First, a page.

Eckhart elaborates on another dimension to Christmas when he stresses how we are to give birth to Divinity in us. When does this happen? One criterion for realizing the authentic birth of the divine in us is that we return to creation and find God there. When you “grasp God in all things, that will be the sign for your new birth, by which you will have been begotten his firstborn Son, and not less.”
In this way, we become what Paul says we are: “True images of his Son, so that this Son might be the eldest of many brothers [and sisters].”
Using the text in John’s Gospel where Jesus says that a woman in childbirth suffers, but her suffering turns to joy when the child is born, Eckhart presents another sign of our giving birth to the Christ—Joy.
So it is with you: you are sad now, but I shall see you again, and your hearts will be full of joy, and that joy no one shall take from you. (Jn. 16:16, 20-22)
When one is in God there is a joy that no one can take from you. Eternal life begins and with it a divine joy. This is called “realized eschatology.” It is in this life that a person is born as a child of God and to eternal life. Eckhart is so taken with this promise of eternal life before death that he dismisses speculation about life after death. What we shall be hereafter is not yet revealed, he rightly points out. So why waste one’s energy getting into heaven when heaven has already arrived? It will be revealed only when “we see God as God really is.”
The theme of joy as a fruit and sign of the spirit is a favorite one with Eckhart. The ecstasy of joy and its anticipation is overwhelming. “Just as one can die of anxiety before the blow, that is before a murder is carried out, in the same way one can die of joy or of its anticipation. And so the soul dies within itself in joyful expectation of eternal bliss before it passes over to God.” When we are in God we share divine joy. “Now notice what a wonderful and happy life this person has on earth, as in heaven, in God himself! Discomfort serves as comfort to him or her, grief is the same as joy…” Our calling is to make heaven happen on earth by working for justice and compassion. “We shall be like God,” as John puts it (1 Jn. 3.2).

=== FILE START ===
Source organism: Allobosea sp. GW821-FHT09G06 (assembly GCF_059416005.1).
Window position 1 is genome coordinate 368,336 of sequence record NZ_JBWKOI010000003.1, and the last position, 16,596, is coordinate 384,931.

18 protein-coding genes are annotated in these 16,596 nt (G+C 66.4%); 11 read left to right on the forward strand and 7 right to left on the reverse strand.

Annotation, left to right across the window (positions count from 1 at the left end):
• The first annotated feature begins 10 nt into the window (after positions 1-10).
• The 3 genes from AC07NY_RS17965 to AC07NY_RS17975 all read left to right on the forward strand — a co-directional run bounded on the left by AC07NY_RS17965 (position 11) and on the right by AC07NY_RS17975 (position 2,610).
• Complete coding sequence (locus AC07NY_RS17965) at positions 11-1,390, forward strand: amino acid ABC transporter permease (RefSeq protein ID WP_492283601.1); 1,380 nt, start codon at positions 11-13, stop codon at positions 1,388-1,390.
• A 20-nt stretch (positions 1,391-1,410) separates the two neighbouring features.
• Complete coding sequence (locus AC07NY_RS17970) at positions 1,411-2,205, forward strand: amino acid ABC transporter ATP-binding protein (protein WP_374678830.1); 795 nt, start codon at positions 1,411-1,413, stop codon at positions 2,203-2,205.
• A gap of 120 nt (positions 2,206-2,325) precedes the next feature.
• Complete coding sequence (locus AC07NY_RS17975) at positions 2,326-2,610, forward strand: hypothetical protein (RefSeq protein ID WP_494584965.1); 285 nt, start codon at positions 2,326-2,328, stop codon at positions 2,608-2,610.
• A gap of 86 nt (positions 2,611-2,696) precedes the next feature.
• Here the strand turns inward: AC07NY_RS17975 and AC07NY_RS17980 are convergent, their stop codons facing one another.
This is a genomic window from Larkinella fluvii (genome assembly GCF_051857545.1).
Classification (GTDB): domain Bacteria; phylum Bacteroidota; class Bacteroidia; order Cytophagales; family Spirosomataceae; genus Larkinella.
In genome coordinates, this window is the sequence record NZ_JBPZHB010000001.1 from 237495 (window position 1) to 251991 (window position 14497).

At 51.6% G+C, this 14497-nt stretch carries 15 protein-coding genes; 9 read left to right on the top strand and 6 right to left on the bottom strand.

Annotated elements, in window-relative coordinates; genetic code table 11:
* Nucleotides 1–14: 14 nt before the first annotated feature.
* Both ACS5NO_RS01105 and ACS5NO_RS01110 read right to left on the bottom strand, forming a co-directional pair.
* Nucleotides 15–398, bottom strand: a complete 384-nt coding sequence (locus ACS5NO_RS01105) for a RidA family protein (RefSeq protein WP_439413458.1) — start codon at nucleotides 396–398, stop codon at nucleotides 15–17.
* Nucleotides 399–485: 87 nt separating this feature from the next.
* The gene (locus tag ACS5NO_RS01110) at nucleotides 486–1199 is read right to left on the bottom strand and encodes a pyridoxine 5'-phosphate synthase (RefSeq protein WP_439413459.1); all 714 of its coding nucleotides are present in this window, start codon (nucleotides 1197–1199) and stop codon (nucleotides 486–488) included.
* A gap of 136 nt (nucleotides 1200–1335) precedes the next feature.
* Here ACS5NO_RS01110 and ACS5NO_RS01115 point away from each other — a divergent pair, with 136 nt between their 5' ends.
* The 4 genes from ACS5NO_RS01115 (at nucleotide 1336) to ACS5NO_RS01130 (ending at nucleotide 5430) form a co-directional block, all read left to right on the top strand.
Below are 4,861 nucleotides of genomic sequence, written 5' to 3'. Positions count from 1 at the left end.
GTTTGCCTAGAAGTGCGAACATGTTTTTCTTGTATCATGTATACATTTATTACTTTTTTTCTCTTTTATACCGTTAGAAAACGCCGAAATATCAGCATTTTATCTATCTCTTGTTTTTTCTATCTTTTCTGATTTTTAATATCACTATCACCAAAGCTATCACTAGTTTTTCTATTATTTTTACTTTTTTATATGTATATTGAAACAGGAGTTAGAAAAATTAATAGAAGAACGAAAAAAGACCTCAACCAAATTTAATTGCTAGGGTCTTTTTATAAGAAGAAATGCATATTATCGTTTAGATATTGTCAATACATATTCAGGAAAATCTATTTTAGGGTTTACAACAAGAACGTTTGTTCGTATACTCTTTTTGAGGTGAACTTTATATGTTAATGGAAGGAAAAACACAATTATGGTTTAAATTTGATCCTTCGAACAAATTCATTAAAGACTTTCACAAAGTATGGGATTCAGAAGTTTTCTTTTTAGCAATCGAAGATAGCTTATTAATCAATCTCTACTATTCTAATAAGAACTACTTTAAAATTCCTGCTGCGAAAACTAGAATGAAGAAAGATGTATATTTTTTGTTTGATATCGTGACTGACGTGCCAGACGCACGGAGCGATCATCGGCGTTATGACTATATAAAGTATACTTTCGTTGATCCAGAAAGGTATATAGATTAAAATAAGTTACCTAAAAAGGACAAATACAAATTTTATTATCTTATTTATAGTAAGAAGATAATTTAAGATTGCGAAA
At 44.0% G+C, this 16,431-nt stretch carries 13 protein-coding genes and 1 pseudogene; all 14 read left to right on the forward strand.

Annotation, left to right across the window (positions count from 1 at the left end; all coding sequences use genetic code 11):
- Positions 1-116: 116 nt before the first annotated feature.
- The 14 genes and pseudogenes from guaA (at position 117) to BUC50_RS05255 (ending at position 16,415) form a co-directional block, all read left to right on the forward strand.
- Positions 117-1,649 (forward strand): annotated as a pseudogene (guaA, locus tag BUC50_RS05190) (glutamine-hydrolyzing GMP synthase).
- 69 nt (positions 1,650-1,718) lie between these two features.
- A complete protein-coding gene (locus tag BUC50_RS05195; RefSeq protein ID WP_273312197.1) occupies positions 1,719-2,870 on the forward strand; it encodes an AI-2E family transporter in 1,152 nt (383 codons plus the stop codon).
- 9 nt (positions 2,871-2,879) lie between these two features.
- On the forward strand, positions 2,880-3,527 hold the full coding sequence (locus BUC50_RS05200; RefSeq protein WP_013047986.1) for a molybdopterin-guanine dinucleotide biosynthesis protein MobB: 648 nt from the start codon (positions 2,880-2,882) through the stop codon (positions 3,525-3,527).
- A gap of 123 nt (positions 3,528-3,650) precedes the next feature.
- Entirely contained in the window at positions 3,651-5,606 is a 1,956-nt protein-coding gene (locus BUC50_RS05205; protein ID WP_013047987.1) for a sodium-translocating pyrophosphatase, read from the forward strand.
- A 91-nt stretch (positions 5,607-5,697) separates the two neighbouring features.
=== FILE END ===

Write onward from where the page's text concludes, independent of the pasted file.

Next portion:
The joy that the breakthrough brings is like this–“the birth of the fire and the joy are beyond time and beyond distance. Pleasure and joy do not seem long or far away to anyone.” For, “to rejoice always,” as Saint Paul admonishes us, is to find joy “beyond time and outside of time.” In this experience there arrives a new sense of time. The future becomes present.
Adapted from Matthew Fox, Passion for Creation: The Earth-Honoring Spirituality of Meister Eckhart, pp.324-326.
Do you find joy in birthing Divinity in your work and self and culture? A joy no one can take from you?